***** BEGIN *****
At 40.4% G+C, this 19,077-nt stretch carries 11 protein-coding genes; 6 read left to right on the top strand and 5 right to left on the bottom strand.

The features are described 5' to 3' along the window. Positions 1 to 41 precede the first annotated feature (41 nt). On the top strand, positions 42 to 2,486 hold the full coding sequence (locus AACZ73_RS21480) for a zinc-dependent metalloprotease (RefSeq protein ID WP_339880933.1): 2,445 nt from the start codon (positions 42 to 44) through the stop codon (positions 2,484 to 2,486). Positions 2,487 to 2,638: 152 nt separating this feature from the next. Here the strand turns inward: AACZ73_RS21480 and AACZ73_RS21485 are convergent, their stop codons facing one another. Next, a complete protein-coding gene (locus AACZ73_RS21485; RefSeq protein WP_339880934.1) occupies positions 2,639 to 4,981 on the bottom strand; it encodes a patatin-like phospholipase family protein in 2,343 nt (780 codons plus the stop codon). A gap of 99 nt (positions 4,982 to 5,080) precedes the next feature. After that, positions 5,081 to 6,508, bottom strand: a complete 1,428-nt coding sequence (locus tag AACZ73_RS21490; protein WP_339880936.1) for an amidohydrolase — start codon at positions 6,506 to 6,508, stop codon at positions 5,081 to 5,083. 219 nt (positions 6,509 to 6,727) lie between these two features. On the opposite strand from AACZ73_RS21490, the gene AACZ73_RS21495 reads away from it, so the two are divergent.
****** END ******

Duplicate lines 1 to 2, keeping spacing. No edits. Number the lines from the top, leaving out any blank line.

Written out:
At 40.4% G+C, this 19,077-nt stretch carries 11 protein-coding genes; 6 read left to right on the top strand and 5 right to left on the bottom strand.

The features are described 5' to 3' along the window. Positions 1 to 41 precede the first annotated feature (41 nt). On the top strand, positions 42 to 2,486 hold the full coding sequence (locus AACZ73_RS21480) for a zinc-dependent metalloprotease (RefSeq protein ID WP_339880933.1): 2,445 nt from the start codon (positions 42 to 44) through the stop codon (positions 2,484 to 2,486). Positions 2,487 to 2,638: 152 nt separating this feature from the next. Here the strand turns inward: AACZ73_RS21480 and AACZ73_RS21485 are convergent, their stop codons facing one another. Next, a complete protein-coding gene (locus AACZ73_RS21485; RefSeq protein WP_339880934.1) occupies positions 2,639 to 4,981 on the bottom strand; it encodes a patatin-like phospholipase family protein in 2,343 nt (780 codons plus the stop codon). A gap of 99 nt (positions 4,982 to 5,080) precedes the next feature. After that, positions 5,081 to 6,508, bottom strand: a complete 1,428-nt coding sequence (locus tag AACZ73_RS21490; protein WP_339880936.1) for an amidohydrolase — start codon at positions 6,506 to 6,508, stop codon at positions 5,081 to 5,083. 219 nt (positions 6,509 to 6,727) lie between these two features. On the opposite strand from AACZ73_RS21490, the gene AACZ73_RS21495 reads away from it, so the two are divergent.